I was released from the hospital yesterday afternoon (Saturday). After my accident on Wednesday, my wife Angie, my son Domenic, and Angie’s sister Gina flew to Albany to be with me. It was great to see them. I just wish the circumstances had been different.
After more X-rays over a couple of days it was determined that my collar bone may or may not need surgery and the decision should be left to an orthopedic expert near my home town. So nothing has been done with the collar bone. It was also determined that although the lung puncture is no longer apparent, I still would not be able to fly.
So with that information in mind, the nursing staff spent Saturday morning preparing my collar bone and road rash for car travel and Angie and Gina spent the morning finding a suitable vehicle to drive home. No small task as it turned out with the upcoming holiday.
By early afternoon a vehicle was secured and we set out from Albany for what turned out to be a long but pretty easy drive. The original plan was to drive half way and spend the night and then complete the trip today. However, I was able to get comfortable in the rented minivan and Angie and Gina were able to split the driving duties between them and so with just a few stops we made the entire trip arriving home late last evening.
I am very grateful that Angie, Domenic, and Gina were able to come to my aid.
And so my ride is finished but not complete. The ending was overwhelming disappointing. But not the ride itself. The ride was amazing. The ride was wonderful. The ride was unforgettable. The ride was life changing.
I have done a few things in life that were frightening at the start. I have done a few things in life that seemed too big to take on at the beginning. I have done a few things in life that had me questioning myself and my abilities as I set out.
But nothing like this. This was so big it was hard to get my mind around it. So big it was hard to comprehend. And so I didn’t. I just peddled. One stroke at a time, one mile at a time, one hour, one day, one week, one state, and on and on.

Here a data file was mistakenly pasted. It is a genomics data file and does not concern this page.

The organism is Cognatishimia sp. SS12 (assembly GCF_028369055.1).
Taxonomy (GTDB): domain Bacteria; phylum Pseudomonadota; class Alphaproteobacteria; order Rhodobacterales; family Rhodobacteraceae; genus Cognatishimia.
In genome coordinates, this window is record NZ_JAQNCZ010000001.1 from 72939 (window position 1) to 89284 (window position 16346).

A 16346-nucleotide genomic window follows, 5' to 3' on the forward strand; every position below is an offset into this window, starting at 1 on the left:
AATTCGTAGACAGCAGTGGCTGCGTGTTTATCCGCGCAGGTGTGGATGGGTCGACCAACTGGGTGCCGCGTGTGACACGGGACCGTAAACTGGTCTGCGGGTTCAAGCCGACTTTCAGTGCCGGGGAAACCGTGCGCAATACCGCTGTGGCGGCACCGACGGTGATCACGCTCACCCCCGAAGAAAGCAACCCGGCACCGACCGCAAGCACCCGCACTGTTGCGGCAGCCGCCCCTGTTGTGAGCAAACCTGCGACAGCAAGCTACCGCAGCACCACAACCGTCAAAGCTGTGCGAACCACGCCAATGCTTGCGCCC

And what I found along the way was amazing. I found that our country is big. It’s big and it’s vast. It’s also incredibly beautiful. And it’s diverse with beautiful deserts, tall mountains, rolling plains, rich farmland, thick beautiful forest, and so much more.
I also found that the people in our country are friendly and nice. I had so many wonderful conversations with so many very nice people in restaurants, convenient stores, hotels, and other places I stopped. Most were curious about my adventure and almost without exception they wished me luck and safe travels as I carried on.
I even found that most drivers were exceptionally cautious around cyclist, slowing down and giving us room. There were exceptions of course including the RV driver who played a part in cutting my trip short, but there are always a few jerks. I found them to be the exception.
I found a large part of our country that is struggling. I rode through more dying and abandoned small towns than I was prepared to. It was so sad to see the all but boarded up Main Street, the closed down diner and movie theater, and the no longer working neon sign of the Chevrolet dealership.
It was also difficult to see all of the flood damage from the extraordinary rain most of the country received this spring. So many rivers and streams were out of their banks flooding the adjacent land. Crop damage was an ongoing theme from Oklahoma to New York State.
But this is America and I saw lots of signs of hope. There’s a lot going on in the country I rode across. There are thriving towns both big and small. There is big industry and big agricultural all across the country. And there are amazingly nice and friendly people all across this great land.
Fifteen or so miles per hour is the perfect speed to absorb a country like ours. The right speed to smell the smells, notice flowers, yard ornaments, wind mills, and old farm implements. Things that are just part of the blur at highway speed.
It is not possible to describe this experience in a few words. I’m actually still in the process of comprehending the experience. But I can confidently say it was an incredible, overwhelming, experience that I am so grateful that I was given the opportunity to participate.
There is the matter of the final miles. The accident happened on the third last day of the tour and about 140 miles from the Atlantic Ocean at Revere Beach in Boston. I have to finish the ride I started. Once I heal I’ll be making plans to go back to Vermont and pick up where I left off. No time table at this time. Could be this fall or I may wait and join the Crossroads Cycling Tour next year for that part of the tour. But I will finish. Thanks for following along.